OBJ TCH COUNT(*) ---------- ---------- ---------- 75853 3 1 75855 0 1 75854 0 1 75851 3 1 -- segment header block, touch count incremented each time 75849 0 1 75850 0 1 75852 3 1 75855 2 9 75855 1 10 75853 0 149 75851 2 1540 -- Table fully cached, touch count incremented but only to 2 75852 0 2430 75854 1 7538
Then executing the tablescan of the 770 block table three times:
OBJ TCH COUNT(*) ---------- ---------- ---------- 75853 3 1 75855 0 1 75850 3 1 -- segment header block, touch count incremented each time 75849 0 1 75851 3 1 75852 3 1 75854 0 1 75855 2 9 75855 1 10 75851 0 69 75853 0 149 75850 2 770 -- Table fully cached, touch count incremented but only to 2 75851 2 1471 75852 0 1642 75854 1 7538
Finally executing the tablescan of the 300 block table three times:
OBJ TCH COUNT(*) ---------- ---------- ---------- 75853 3 1 75855 0 1 75854 0 1 75850 3 1 75852 3 1 75851 3 1 75855 2 9 75855 1 10 75851 0 69 75850 0 131 75853 0 149 75849 3 301 -- Table, and segment header, cached and touch count incremented 3 times 75850 2 639 75852 0 1342 75851 2 1471 75854 1 7538
This set of results on its own isn’t conclusive, of course, but the indications for 10.2.0.3 are:
I can’t state with any certainty where the used and recycled buffers might be, but since blocks from the 3750 tablescan removed the blocks from the 7700 tablescan, it’s possible that “large” tablescans do somehow go “to the bottom quarter” of the LRU.
There also some benefit in checking the statistics “table scans (short)” and “table scans (long)” as the tests run. For the 2% (300 block) table I recorded 3 short tablescans; for the tables in the 2% to 10% range (770 and 1540) I recorded one long and two short (which is consistent with the touch count increment of 2 – the first scan was expected to be long, but the 2nd and 3rd were deemed to be short based on some internal algorithm about the tables being fully cached); finally for the tables above 10% we always got 3 long tablescans.
But as it says in the original note on small partitions – there are plenty of questions still to answer:
I’ve quoted the 2% as the fraction of the db_cache_size – but we have automatic SGA management in 10g, automatic memory management in 11g, and up to eight different cache sizing parameters in every version from 9i onwards. What figure is used as the basis for the 2%, and is that 2% of the blocks or 2% of the bytes, and if you have multiple block sizes does each cache perhaps allow 2% of its own size.
And then, in 11g we have to worry about automatic direct path serial tablescans – and it would be easy to think that the “_small_table_threshold” may have been describing that feature since (at least) 188.8.131.52 if its description hadn’t changed slightly for 11.2 !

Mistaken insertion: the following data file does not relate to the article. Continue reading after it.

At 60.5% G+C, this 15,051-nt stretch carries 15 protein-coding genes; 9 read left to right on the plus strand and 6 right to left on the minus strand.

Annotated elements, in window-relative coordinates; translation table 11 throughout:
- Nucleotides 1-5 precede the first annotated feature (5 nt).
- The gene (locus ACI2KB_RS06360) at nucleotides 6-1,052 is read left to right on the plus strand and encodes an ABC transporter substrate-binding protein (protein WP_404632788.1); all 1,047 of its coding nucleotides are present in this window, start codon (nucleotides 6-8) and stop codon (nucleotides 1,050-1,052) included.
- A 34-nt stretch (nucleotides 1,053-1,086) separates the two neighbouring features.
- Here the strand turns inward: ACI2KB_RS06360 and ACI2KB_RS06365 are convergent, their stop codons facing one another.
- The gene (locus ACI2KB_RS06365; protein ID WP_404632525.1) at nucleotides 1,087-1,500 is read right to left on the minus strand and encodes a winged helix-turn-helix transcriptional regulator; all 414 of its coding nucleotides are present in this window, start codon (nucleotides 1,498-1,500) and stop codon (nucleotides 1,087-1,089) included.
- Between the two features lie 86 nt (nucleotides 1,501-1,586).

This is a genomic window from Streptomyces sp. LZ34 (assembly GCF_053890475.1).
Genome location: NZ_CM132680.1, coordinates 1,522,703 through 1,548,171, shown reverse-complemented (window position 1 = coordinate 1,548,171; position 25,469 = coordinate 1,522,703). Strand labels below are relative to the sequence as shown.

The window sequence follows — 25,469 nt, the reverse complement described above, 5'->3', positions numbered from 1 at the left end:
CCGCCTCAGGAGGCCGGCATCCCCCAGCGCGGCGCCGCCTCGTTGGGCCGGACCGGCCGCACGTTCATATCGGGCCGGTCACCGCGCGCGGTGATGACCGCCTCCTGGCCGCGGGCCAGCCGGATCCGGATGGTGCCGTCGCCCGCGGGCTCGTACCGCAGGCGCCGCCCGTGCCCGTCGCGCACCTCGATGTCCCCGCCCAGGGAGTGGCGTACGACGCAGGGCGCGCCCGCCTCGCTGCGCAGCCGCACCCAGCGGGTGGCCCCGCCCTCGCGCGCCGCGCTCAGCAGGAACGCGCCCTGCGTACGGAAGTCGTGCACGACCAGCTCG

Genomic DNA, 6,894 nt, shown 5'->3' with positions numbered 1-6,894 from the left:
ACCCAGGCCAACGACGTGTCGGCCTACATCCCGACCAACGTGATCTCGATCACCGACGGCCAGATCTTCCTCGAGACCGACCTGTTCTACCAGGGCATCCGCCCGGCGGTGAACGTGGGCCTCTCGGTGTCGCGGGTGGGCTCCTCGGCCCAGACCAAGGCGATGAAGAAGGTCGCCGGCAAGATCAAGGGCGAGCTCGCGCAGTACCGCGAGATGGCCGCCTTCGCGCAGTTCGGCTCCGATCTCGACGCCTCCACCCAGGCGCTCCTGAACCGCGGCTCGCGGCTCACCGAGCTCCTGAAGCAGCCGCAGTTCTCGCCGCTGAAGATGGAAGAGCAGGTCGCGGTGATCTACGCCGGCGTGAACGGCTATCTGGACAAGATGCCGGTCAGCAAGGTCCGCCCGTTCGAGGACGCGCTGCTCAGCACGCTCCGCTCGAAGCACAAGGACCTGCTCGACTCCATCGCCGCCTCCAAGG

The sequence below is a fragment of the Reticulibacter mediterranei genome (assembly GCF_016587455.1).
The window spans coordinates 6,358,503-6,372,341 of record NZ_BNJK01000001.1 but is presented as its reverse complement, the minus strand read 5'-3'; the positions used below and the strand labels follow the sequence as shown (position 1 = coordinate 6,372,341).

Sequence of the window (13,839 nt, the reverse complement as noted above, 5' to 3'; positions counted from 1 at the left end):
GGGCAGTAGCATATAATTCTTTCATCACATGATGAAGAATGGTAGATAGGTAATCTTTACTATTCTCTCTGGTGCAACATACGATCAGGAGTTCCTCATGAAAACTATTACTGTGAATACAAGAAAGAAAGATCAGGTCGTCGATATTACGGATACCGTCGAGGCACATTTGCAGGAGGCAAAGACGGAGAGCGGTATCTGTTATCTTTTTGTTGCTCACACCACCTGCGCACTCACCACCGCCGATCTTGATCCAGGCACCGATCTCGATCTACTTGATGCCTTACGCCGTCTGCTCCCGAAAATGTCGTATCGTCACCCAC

So much to do, so little time — but at least you know that there’s something that needs careful investigation if you’re planning to do lots of tablescans.
Footnote: Having written some tests, it’s easy to change versions. Running on 184.108.40.206 and 220.127.116.11, with similar sized caches, I could see that the “traditional” description of the “small_table_threshold” was true – a short tablescan was anything less 2% of the buffer cache, long tablescans were (in effect) done using just a window of “db_file_multiblock_read_count” buffers, and in both cases the touch count was never set (except for the segment header block).
A few days ago I looked into a SQL Tracefile of some LOB access code and saw a LOBREAD entry there. This is a really welcome improvement (or should I say, bugfix of a lacking feature) for understanding resource consumption by LOB access OPI calls. Check the bottom of the output below:
*** 2011-03-17 14:34:37.242 WAIT #47112801352808: nam='SQL*Net message from client' ela= 189021 driver id=1413697536 #bytes=1 p3=0 obj#=99584 tim=1300390477242725 WAIT #0: nam='gc cr multi block request' ela= 309 file#=10 block#=20447903 class#=1 obj#=99585 tim=1300390477243368 WAIT #0: nam='cell multiblock physical read' ela= 283 cellhash#=379339958 diskhash#=787888372 bytes=32768 obj#=99585 tim=1300390477243790 WAIT #0: nam='SQL*Net message to client' ela= 2 driver id=1413697536 #bytes=1 p3=0 obj#=99585 tim=1300390477243865 [...snipped...] WAIT #0: nam='SQL*Net more data to client' ela= 2 driver id=1413697536 #bytes=2048 p3=0 obj#=99585 tim=1300390477244205 WAIT #0: nam='SQL*Net more data to client' ela= 4 driver id=1413697536 #bytes=2048 p3=0 obj#=99585 tim=1300390477244221 WAIT #0: nam='gc cr multi block request' ela= 232 file#=10 block#=20447911 class#=1 obj#=99585 tim=1300390477244560 WAIT #0: nam='cell multiblock physical read' ela= 882 cellhash#=379339958 diskhash#=787888372 bytes=32768 obj#=99585 tim=1300390477245579 WAIT #0: nam='SQL*Net more data to client' ela= 16 driver id=1413697536 #bytes=2020 p3=0 obj#=99585 tim=1300390477245685 WAIT #0: nam='SQL*Net more data to client' ela= 6 driver id=1413697536 #bytes=2048 p3=0 obj#=99585 tim=1300390477245706 WAIT #0: nam='SQL*Net more data to client' ela= 5 driver id=1413697536 #bytes=1792 p3=0 obj#=99585 tim=1300390477245720 #ff0000;">LOBREAD: c=1000,e=2915,p=8,cr=5,cu=0,tim=1300390477245735
In past versions of Oracle the CPU (c=) usage figures and other stats like number of physical/logical reads of the LOB chunk read OPI call were just lost – they were never reported in the tracefile. In past only the most common OPI calls, like PARSE, EXEC, BIND, FETCH (and recently CLOSE cursor) were instrumented with SQL Tracing. But since 11.2(.0.2?) the LOBREAD’s are printed out too. This is good, as it reduces the amount of guesswork needed to figure out what are those WAITs for cursor #0 – which is really a pseudocursor.